The Super Sneaky History Of How Advertisers Convinced You To Buy Deodorant
Strange as it may seem, the reason you put on deodorant every morning might be thanks to a Bible salesman and a teenage girl from Cincinnati. The history of deodorant is a sneaky one, finding its success story when it tapped into the one thing that made women open their purses faster than anything else: Insecurity.
According to Dr. Juliann Sivulka, author of Soap, Sex, and Cigarettes: A Cultural History of American Advertising, it all started with an Ohio surgeon in 1910 who found his palms too sweaty for comfort when holding a scalpel. He invented a solution that would fix the problem, but his teenage daughter saw a bigger opportunity there. Calling it Odorono (Odor? Oh, no!) she set up a team of door-to-door saleswomen, sending her battalion across neighborhoods and towns, trying to sell the product.
But sell it they did not. The issue was that they were hawking a solution that was seen as a medical necessity — pit stains were a pharmacist's concern, and not many felt like they needed the prescription. So she took it in a different direction: What if sweating was a serious embarrassment, and you had no idea? Or even worse, like lipstick on teeth, what if you had no idea because no one knew how to tell you? And so the BO empire was born.
1. Step One: See What Definitely Doesn't Work
Borrowing $150 from her grandpa, Edna Murphey rented an office in downtown Cincinnati to launch her business, only to quickly find herself moving the operation back into her parents' basement when sales revealed what women thought of the whole stink issue: There wasn't one. People just weren't fussed about BO.
Murphey needed help if she was ever going to do more with her business than break even, so according to Dr. Sivulka, she set her sights on New York. There an advertising agency called J. Walter Thompson Company paired her with James Young, a copy writer who used to be a door-to-door Bible salesmen in the south. While that might not have sounded encouraging at first, Young quickly earned his keep. He single-handedly created one of the most famous advertising lines in marketing history, turning Murphey's basement business into a multi-million dollar company.
And he did it by putting the fear of smell into women everywhere.
2. Step Two: Understand Why People Didn't Originally Care
It wasn't until people started to move into crowded cities and take up desk jobs that BO became a thing. People just didn't think that a little bit of natural body odor was offensive until then. But once they began to work in tight quarters inside office buildings and mingle on densely packed streets, the marketing world got a new idea. What if they could use that shift from private countrysides to bustling metros to their advantage? You could practically hear the ka-ching of dollar signs.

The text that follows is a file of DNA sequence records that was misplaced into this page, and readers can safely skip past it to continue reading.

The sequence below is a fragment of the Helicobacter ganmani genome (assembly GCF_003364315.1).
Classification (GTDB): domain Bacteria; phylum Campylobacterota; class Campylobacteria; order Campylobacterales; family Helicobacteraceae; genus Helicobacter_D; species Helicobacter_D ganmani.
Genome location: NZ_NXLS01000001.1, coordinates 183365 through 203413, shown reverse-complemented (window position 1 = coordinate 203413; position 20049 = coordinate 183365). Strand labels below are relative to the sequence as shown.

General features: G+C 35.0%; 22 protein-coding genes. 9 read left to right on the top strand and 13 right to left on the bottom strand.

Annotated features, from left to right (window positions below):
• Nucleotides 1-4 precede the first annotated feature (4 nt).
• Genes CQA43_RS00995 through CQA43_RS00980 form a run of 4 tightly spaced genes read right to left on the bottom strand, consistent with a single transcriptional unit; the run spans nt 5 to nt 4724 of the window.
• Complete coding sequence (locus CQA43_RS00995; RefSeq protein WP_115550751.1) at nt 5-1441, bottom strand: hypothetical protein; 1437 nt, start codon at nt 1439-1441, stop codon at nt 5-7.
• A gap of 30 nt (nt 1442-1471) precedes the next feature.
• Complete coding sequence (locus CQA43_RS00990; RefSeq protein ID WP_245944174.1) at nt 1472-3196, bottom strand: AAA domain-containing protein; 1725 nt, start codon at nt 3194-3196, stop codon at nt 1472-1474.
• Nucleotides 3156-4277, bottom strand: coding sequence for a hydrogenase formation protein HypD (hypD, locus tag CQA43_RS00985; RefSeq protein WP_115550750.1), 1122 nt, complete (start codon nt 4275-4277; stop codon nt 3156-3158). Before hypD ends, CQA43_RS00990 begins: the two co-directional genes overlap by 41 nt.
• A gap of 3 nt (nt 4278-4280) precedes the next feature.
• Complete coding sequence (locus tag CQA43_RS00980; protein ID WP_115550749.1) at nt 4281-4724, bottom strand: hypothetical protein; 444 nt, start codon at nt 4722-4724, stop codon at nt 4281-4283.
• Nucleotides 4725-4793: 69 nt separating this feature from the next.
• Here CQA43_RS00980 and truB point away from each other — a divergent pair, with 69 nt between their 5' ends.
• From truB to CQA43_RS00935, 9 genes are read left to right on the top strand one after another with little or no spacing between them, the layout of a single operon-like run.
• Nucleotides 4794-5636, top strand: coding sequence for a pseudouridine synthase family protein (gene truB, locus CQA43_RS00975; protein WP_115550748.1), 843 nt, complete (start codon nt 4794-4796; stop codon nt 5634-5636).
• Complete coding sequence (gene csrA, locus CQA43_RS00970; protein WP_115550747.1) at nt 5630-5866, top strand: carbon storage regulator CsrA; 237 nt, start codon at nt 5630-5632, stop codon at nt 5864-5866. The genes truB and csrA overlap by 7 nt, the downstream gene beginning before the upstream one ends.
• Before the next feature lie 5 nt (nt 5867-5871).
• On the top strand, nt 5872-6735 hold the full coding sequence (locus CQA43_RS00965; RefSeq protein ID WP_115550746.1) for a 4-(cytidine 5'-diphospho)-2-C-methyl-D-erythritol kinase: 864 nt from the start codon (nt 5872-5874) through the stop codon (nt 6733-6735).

"This change in working environment sparked a greater concern for hygienic issues such as perspiration and odor. The acceptance of wetness and odor that might have existed among people before no longer seemed acceptable in a business office," Karl Laden explained in Antiperspirants and Deodorants.
Men went behind desks and women went behind department store counters, but while tighter quarters might have inspired a closer look at people's stink, women at large still didn't believe their odor was offensive. So how was the product going to move? Simple. You hit them where it hurt most: Their love lives.
3. Step Three: Figure Out How To Not Turn The Ad Into A Victorian Porno
One thing to understand about Puritan women is that any mention of any body part would have had them calling for the smelling salts. To bring up the curve of a woman's armpit would have been just as shocking as talking about her lacy delicates — but instead of that being a road block to advertisers, they used it as a pressing point.
The idea was to plant a seed of paranoia: What if you smelled, but no one (thanks to the rules of propriety) could tell you? "Since societal standards dictated a proper person pretend that most bodily functions did not exist; the 'right' thing to do was to be silent on these matters in polite company," Dr. Sivulka explained in her article.
Using that, the first Odorono ad was positioned as being a favor to women, especially to those trying to pin down the affections of their paramours. But this ad was still definitely sure to offend, which was why Young made sure to soften the blow by playing with semantics: Instead of using the word "armpit" which was too aggressive, he dulled it with "underarm." And with that, Odorono had its way in.